North Central Regional Aquaculture Center

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Pond Culture of Hybrid Striped Bass in the North Central Region

1999-10-01 , Morris, Joseph , Morris, Joseph , Kohler, C. , Mischke, C. , North Central Regional Aquaculture Center

Striped bass (Morone saxatilis) have been commercially harvested for many years, however wild stocks have declined due to environmental degradation, habitat loss and overfishing. The U.S. wild fishery of striped bass was 6.8 million kg (15 million lbs.) in 1973, but declined to less than 0.2 million kg (0.5 million lbs.) in 1990. In the past few years striped bass populations have started to rebound due to restrictions on their harvest, but are unlikely to approach the 1973 levels. In response to decreased commercial catches, the striped bass and its hybrids have been commercially produced in ponds, raceways, and tanks to fulfill the established commercial markets. The 1995 aquaculture production was 4 million kg (9 million lbs.).

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Plankton Management for Fish Culture Ponds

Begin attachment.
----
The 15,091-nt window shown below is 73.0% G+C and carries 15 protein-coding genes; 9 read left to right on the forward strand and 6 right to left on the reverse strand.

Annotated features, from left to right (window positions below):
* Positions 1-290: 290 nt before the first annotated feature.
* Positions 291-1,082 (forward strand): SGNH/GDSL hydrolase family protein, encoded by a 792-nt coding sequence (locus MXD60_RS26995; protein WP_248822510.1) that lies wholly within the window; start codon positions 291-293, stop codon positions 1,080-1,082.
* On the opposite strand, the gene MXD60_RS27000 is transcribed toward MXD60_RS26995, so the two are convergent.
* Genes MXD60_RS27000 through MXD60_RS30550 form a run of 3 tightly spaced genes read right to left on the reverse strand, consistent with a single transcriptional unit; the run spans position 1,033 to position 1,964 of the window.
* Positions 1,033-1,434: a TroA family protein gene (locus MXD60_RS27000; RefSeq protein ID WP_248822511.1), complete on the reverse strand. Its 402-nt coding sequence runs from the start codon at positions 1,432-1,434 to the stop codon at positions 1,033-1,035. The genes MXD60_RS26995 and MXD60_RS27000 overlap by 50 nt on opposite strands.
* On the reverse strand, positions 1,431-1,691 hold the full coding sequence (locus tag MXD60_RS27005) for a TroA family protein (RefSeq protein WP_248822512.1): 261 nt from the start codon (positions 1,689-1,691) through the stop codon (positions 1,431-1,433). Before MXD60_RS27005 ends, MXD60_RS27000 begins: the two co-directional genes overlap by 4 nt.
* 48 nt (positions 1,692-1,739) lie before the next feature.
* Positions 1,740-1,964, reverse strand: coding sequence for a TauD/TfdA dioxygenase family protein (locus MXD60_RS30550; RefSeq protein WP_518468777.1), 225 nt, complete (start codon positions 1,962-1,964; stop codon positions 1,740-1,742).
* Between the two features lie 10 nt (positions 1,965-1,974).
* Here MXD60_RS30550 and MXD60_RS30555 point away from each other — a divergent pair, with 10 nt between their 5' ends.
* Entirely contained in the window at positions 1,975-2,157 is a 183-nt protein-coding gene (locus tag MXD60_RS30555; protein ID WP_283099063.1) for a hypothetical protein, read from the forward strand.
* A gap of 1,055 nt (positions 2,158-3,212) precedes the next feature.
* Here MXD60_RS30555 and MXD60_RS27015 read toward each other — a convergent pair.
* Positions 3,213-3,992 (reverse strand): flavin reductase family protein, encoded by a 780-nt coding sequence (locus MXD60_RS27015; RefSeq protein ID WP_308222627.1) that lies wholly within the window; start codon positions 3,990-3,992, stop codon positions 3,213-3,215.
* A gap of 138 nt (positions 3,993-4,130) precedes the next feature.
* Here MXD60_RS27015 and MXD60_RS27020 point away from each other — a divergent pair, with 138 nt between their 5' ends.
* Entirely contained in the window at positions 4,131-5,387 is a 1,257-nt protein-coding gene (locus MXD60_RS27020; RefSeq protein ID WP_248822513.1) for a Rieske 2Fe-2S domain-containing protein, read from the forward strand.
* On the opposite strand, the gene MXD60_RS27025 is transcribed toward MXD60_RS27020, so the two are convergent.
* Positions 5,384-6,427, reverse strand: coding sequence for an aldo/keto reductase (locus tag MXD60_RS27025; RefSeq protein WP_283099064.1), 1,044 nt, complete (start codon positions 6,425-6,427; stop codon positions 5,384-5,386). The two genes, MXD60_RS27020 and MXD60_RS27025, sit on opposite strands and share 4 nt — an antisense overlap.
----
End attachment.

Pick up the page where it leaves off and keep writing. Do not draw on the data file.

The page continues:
1999-12-01 , Morris, Joseph , Mischke, C. , Morris, Joseph , North Central Regional Aquaculture Center

In the culture of larval fish of various species, e.g., walleye (Stizostedion vitreum), hybrid striped bass (Morone saxatilis X M. chrysops) and sunfish (Lepomis spp.), management of the zooplankton forage base is critical to successful transition of larvae to the fingerling stage. In addition, information regarding the relative status of plankton (zooplankton and phytoplankton) communities gives insight into water quality parameters and the possible success or failure of the culture season. The dynamic characteristics of zooplankton populations have led researchers to use particular fertilization techniques and speciesspecific zooplankton inoculations in culture ponds (Colura and Matlock 1983; Geiger 1983a; Farquhar 1984; Turner 1984; Geiger et al. 1985). The intent of these management techniques was to maintain high densities of desirable zooplankton species in culture ponds until fish were harvested or able to consume commercial feeds.